INTRODUCTION TO PHRASAL VERBS

This is an English Language lesson which provides an introduction to Phrasal Verbs.

To understand phrasal verbs, it is important to be able to recognize words which are nouns, verbs, adverbs and prepositions.

A phrasal verb is an expression combining a verb with an adverb and/or a preposition.

It is also referred to as a Preposition Verb.

Think of a phrasal verb as an expression where the preposition or adverb are capable of being separated.

Phrasal verbs are flexible in that the position of the object noun can go either between the verb and the adverb or after the adverb

The taxi driver picked up the passenger

The taxi driver picked the passenger up

When the object is a pronoun, it can only go between the verb and the adverb or preposiiton in a phrasal verb expression.

The taxi driver picked him up

The taxi driver picked up him (this is incorrect)

In the case of a preposition verb, the verb-preposition combination cannot be separated and the object must come after the preposition.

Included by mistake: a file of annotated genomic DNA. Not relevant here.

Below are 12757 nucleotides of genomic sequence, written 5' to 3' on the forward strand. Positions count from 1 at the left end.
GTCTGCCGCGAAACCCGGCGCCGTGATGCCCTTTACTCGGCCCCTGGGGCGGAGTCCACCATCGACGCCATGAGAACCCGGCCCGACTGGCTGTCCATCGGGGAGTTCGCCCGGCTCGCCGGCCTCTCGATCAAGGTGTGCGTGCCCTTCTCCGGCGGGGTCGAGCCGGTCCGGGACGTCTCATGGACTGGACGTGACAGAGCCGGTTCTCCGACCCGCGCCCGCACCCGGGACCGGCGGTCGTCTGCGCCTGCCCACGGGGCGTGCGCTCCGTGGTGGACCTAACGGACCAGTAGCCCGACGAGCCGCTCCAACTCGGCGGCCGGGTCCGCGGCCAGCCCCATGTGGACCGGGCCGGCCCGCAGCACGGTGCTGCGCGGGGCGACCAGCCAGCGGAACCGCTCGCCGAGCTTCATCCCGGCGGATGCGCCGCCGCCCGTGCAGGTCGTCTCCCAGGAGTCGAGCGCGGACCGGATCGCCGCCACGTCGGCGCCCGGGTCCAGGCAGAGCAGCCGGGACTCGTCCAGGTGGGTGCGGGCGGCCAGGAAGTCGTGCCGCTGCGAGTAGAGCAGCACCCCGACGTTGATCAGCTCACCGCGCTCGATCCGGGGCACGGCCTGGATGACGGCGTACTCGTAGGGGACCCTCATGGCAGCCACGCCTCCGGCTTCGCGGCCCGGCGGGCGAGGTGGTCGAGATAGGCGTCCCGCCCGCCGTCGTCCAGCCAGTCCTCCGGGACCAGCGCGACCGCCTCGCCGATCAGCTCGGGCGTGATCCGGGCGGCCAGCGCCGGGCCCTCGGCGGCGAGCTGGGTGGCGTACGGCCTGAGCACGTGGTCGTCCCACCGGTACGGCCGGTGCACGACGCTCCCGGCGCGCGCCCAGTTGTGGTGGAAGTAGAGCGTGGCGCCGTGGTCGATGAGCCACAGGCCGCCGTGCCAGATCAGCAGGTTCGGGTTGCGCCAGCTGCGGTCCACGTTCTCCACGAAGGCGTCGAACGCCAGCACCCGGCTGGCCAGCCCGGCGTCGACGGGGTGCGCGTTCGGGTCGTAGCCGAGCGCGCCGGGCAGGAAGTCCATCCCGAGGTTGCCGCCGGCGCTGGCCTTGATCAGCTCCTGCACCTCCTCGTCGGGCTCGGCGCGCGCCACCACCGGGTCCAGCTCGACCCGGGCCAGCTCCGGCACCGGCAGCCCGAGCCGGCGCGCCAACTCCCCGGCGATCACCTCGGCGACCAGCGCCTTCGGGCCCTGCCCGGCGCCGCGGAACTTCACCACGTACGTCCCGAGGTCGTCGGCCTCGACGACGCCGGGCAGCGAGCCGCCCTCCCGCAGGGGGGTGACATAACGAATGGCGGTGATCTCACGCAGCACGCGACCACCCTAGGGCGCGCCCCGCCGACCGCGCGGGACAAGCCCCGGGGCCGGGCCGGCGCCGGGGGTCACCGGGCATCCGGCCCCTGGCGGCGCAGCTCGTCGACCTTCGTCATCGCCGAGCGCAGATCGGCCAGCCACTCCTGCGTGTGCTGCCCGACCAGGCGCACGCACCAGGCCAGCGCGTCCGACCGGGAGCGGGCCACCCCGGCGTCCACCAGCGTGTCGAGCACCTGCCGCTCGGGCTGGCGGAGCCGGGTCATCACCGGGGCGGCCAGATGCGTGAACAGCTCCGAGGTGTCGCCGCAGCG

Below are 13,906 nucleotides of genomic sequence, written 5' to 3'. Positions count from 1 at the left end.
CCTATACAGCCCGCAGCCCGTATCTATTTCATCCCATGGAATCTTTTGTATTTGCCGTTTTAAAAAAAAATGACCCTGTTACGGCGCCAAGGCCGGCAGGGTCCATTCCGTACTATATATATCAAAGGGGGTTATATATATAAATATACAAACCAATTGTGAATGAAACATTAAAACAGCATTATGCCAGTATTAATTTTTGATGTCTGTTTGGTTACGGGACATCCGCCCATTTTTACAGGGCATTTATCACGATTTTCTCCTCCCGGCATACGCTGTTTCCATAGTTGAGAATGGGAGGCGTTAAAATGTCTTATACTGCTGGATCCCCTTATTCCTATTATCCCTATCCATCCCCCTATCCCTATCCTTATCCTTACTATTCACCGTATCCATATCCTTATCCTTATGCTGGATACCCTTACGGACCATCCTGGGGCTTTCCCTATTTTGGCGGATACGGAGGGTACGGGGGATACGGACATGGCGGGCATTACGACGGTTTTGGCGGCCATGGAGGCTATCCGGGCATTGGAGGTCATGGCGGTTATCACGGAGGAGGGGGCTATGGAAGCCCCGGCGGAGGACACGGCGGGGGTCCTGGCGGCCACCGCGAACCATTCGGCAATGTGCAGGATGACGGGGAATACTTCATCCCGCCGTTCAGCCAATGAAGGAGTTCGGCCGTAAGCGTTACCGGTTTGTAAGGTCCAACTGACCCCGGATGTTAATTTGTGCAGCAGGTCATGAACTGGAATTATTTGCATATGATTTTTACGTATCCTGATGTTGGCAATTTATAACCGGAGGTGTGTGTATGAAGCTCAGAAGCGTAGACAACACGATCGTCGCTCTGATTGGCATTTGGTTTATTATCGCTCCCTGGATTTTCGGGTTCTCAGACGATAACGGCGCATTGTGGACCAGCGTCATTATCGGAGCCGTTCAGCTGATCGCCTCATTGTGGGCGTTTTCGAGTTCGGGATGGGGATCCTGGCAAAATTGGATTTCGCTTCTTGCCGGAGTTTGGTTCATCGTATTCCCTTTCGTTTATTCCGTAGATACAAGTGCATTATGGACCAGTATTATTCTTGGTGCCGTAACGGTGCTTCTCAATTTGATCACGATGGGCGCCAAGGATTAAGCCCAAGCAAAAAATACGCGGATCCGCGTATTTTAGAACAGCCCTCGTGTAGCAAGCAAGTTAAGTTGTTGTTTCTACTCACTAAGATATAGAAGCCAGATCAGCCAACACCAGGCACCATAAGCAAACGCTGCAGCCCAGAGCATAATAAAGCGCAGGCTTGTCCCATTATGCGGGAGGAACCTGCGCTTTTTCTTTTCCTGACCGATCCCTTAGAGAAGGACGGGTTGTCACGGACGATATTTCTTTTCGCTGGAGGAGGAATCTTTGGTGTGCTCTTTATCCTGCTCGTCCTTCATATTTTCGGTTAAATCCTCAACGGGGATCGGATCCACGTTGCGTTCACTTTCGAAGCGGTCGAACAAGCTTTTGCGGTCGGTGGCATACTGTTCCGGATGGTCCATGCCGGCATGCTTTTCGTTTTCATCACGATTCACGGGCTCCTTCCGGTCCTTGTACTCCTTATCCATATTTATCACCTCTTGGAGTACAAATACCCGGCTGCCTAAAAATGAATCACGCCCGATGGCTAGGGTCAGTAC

The babysitter looked after the children

The babysitter looked the children after (this is incorrect0

It is therefore important for the student to fully understand the following

Subject and Object

Noun and Pronoun

Transitive and Intransitive

Separable and Inseparable

The subject and the object will always be either a noun or a pronoun.

Ball, Man, Game, Accident, School, Masterplan,  are all nouns.

A noun can be more than one word (e.g. United States of America)

Not all sentences require a subject and an object but they will require one or the other.

(e.g. Close the door – no subject.    He cried – no object)

An object can be direct or indirect

The boy gave a present to his friend

In that sentence, ‘boy’ is the subject, ‘present’ is the direct object and ‘friend’ indirect object.

A noun can be replaced by a pronoun.

(He, She, It, Him, Us, Something, Everybody, Mine, Ours are all examples of pronouns)

A Transitive Verb requires an object.  In other words, it requires a qualifying noun to make sense of the sentence.

The man gave up smoking (smoking is the object)

She cut the cake (cake is the object)

The cake is cut (cake is the object.  there is no subject)